The benefits of such inclusivity are mighty. Yes, your featured projects will benefit from fuller-spectrum development, speeding production. This inclusivity also strengthens the symbolic bond between developers and folks in other areas, stressing the interconnectedness of all elements of a project, and growing stronger civic hacking communities. It follows that a person who feels welcomed to and included in an event would be far likelier to invite their talented friends to the next such event.
A few members of the 18F team recently published an excellent guide on welcoming new coders to civic hackathons. In the same vein, we’d like to offer a list of strategies for including non-technical folks in your hackathons. We’d like to thank Leah Bannon, a product lead at 18F, for generating this list of strategies.
The following are our tips on including non-coders to your next hackathon.
Tips for hackathon organizers
Advertise to non-developers first
Before promoting your event through all the typical channels (and to your typical audience of developers), first reach out to content designers, visual designers, marketers, sales reps — anyone you’d like to include who might not ordinarily be looking for hackathons to attend.
Advertising to non-developers first will ensure you have time to answer questions before the event, put these folks in touch with previous hackathon participants, and forward any training materials they might find helpful.
Send lots of actual emails to individual people
On the topic of event promotion, send lots of personalized emails to people you know. Yes, it’s high-touch — and that’s why it works.
People who don’t consider themselves part of the hackathon community are already at a bit of a disadvantage: They don’t identify as your target audience, which means they have a greater cognitive burden to overcome in order to feel comfortable participating in your event.
Help them overcome that burden. Email them directly and let them know what to expect and why you’d like them to participate — what unique skills they can share and what they may take away from the experience.
Explain how the day will work
Familiarity encourages comfort. In many cases, newcomers’ fear of the unknown might dissuade them from participating in your hackathon. Help new participants scale this hurdle by letting them know how the hackathon will play out.
An easy (and effective) way to do this is to distribute a schedule before the event. Not only will this give participants a handle on what’s to come, but it will also help them identify the sessions (activities?) that appeal most to them, letting them make the best use of their time.
Include contact info for questions
On that note, make yourself available to answer questions. Include your contact information in pre-event communications, and respond to inquiries promptly.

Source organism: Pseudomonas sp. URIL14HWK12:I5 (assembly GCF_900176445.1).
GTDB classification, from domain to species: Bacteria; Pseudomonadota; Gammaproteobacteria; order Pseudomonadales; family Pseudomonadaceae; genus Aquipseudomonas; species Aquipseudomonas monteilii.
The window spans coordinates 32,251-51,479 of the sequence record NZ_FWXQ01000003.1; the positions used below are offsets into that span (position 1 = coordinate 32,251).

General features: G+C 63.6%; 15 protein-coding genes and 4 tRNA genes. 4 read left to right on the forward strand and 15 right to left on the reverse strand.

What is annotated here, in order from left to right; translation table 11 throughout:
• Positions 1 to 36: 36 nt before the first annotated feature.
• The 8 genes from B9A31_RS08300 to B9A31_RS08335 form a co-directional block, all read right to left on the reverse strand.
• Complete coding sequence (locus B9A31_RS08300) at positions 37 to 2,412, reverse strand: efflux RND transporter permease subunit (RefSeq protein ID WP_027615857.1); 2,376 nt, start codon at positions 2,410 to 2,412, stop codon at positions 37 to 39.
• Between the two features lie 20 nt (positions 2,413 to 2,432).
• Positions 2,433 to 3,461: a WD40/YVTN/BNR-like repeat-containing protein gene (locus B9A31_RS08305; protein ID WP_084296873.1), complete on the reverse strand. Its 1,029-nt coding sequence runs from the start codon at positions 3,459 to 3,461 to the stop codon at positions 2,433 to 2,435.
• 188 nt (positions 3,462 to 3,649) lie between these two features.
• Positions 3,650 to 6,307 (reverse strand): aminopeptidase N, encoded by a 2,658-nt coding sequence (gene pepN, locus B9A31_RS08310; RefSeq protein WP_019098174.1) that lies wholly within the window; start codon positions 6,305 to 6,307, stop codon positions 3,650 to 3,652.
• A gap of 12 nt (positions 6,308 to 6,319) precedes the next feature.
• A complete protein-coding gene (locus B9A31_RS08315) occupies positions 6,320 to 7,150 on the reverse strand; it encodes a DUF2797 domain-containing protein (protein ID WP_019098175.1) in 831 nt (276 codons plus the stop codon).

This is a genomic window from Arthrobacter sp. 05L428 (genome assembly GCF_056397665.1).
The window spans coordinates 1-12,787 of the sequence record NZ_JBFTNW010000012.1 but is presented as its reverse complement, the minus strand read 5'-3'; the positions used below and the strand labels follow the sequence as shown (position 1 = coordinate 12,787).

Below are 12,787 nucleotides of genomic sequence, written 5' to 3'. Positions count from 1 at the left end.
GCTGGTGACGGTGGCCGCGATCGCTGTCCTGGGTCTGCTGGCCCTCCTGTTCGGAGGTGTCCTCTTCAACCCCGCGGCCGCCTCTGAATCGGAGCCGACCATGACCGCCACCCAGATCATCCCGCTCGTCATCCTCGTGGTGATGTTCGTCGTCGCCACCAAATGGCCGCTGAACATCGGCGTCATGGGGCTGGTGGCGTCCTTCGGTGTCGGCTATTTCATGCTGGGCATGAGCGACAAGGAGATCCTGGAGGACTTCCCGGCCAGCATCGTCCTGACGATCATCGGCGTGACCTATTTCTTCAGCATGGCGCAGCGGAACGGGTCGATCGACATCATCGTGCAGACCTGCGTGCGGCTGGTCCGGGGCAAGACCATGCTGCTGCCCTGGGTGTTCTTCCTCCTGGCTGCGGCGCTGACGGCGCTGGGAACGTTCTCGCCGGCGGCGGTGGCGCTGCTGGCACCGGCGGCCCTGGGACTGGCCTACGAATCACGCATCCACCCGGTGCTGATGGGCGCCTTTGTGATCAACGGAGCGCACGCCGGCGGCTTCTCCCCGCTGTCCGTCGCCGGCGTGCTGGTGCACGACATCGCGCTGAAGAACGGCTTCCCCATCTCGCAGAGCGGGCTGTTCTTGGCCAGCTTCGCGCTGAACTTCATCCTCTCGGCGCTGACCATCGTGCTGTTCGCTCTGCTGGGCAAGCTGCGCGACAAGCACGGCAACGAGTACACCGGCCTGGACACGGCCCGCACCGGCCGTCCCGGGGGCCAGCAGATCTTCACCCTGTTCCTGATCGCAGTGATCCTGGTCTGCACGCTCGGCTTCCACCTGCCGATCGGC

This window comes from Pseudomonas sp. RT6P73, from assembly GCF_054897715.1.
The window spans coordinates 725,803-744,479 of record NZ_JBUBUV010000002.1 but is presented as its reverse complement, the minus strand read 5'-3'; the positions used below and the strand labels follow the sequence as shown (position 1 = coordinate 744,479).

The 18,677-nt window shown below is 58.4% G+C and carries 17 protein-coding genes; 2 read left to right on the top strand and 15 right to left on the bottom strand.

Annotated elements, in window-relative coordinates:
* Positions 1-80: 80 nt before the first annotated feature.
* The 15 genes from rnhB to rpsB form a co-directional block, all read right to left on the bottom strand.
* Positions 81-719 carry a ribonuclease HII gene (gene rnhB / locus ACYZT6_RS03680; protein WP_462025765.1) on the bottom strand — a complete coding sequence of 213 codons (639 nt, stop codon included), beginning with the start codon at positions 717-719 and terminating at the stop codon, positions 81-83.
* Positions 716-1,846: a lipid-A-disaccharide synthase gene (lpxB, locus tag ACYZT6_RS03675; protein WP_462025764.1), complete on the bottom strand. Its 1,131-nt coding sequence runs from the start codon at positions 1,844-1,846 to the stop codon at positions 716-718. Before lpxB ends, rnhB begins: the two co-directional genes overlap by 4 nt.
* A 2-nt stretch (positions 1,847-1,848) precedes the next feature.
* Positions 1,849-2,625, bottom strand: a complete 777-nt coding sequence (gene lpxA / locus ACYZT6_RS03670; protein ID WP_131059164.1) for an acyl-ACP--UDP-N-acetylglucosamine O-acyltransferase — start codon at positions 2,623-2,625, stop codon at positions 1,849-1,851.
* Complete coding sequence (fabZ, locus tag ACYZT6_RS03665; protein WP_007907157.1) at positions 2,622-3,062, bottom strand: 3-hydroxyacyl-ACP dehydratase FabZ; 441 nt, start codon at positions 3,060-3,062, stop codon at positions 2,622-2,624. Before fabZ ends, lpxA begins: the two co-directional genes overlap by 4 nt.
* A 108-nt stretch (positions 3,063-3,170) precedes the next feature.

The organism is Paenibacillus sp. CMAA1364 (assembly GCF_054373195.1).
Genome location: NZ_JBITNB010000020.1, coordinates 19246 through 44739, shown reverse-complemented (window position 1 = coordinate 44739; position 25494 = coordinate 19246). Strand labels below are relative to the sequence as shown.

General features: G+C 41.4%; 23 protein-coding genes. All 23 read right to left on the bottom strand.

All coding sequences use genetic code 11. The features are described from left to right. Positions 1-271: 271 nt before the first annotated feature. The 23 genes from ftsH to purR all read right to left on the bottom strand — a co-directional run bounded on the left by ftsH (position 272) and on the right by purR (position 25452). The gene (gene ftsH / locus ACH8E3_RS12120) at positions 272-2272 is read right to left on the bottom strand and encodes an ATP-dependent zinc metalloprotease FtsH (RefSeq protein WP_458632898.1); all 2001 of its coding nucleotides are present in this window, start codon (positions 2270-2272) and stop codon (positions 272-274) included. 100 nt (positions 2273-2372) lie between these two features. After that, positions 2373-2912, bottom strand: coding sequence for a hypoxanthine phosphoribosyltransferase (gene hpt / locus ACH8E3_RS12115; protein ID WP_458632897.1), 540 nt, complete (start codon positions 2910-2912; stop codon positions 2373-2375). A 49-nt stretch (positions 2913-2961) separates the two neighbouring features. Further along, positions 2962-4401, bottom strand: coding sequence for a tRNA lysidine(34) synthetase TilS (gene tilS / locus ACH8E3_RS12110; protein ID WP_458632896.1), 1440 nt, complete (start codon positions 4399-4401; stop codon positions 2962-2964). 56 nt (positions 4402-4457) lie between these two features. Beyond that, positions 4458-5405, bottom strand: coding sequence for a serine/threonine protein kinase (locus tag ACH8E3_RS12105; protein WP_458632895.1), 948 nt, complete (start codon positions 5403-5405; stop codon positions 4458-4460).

Draw parallels between the hackathon and your team
Leah Bannon highly recommends this strategy. “I like to talk about how the goal of a hackathon or hack night is to build a website or digital service — the same goal that many companies have,” Leah says. “In the real world, the creation of these products takes the effort of whole teams: developers, designers, comms people, UX testers, and so on, and the same is true at hackathons.”
State repeatedly that newbies are welcome
Want to know a great way to help newcomers feel welcome at your hackathon? Tell them. Make it a point to approach and engage people who look adrift or aren’t participating. Ask them about their background, what brought them to the event, and what they’d love to accomplish there. Kindness and communication go a long way in helping folks feel like they’re integral to a team.
Offer training concurrent to the hackathon
One way to entice unlikely participants to your hackathon is to offer training sessions during the event. Providing channels for participants to learn new skills — or develop existing ones — is a great way to promote your event’s attendance.
Case in point: Brad spent part of Saturday afternoon learning the basics of Git. With those under his belt, he bootstrapped a new responsive front-page design by the end of the afternoon.
Follow up after the event to see what you could have done differently
Even the most conscientious hackathon organizers have room for improvement. As soon as possible after your event, send a satisfaction survey to participants. As concisely as you can, ask them what worked well, what didn’t, whether they’d recommend your event to a friend, and what changes they’d like to see in future events. More importantly, act on this feedback — simply collecting it isn’t enough.
Have additional tips to add to the list? We’d love to hear them.